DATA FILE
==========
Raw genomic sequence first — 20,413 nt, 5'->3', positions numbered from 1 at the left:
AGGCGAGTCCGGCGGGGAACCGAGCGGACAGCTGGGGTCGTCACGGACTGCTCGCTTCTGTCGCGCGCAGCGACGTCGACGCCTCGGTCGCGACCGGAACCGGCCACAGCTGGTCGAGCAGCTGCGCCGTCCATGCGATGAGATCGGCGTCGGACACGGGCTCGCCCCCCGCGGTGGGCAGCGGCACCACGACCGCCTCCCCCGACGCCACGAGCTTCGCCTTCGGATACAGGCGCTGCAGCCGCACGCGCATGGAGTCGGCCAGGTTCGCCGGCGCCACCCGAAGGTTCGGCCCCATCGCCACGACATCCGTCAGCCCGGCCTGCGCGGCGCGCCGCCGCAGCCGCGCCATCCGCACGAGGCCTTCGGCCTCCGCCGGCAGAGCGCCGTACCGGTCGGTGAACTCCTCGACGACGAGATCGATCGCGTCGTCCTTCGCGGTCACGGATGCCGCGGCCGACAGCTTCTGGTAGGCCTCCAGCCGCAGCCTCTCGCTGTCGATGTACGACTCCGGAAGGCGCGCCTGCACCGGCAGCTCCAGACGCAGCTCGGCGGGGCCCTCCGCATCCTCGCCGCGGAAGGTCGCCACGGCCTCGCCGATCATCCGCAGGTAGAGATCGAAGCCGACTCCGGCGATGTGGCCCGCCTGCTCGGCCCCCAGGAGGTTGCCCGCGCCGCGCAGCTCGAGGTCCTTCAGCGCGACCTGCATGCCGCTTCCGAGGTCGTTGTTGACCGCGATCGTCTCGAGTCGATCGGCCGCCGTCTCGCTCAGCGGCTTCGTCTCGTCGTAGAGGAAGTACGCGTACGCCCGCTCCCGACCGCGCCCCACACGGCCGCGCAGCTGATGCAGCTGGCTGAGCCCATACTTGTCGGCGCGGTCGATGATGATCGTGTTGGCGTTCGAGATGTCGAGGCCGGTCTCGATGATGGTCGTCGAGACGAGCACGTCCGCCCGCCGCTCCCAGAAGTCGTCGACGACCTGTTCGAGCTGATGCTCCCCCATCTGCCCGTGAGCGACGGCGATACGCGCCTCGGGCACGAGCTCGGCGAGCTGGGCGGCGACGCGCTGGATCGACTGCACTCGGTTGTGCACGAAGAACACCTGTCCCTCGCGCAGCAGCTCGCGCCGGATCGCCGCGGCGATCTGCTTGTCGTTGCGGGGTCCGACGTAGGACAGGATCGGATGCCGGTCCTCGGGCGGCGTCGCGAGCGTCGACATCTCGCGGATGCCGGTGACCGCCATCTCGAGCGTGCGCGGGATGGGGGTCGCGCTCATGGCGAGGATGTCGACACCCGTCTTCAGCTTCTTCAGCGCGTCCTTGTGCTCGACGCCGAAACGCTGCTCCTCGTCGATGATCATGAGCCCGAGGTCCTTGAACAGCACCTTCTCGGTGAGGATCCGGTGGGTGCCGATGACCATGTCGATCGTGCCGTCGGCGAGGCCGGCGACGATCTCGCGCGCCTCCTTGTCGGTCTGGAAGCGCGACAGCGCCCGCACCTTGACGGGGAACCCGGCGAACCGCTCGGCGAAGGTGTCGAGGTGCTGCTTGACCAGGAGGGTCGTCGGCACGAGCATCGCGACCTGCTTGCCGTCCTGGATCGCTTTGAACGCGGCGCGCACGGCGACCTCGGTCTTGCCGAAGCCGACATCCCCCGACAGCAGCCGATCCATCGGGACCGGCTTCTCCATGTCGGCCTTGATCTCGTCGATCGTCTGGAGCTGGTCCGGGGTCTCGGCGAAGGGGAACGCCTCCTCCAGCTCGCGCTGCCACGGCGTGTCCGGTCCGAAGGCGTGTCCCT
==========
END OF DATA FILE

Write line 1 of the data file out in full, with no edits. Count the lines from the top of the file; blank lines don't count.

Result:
Raw genomic sequence first — 20,413 nt, 5'->3', positions numbered from 1 at the left: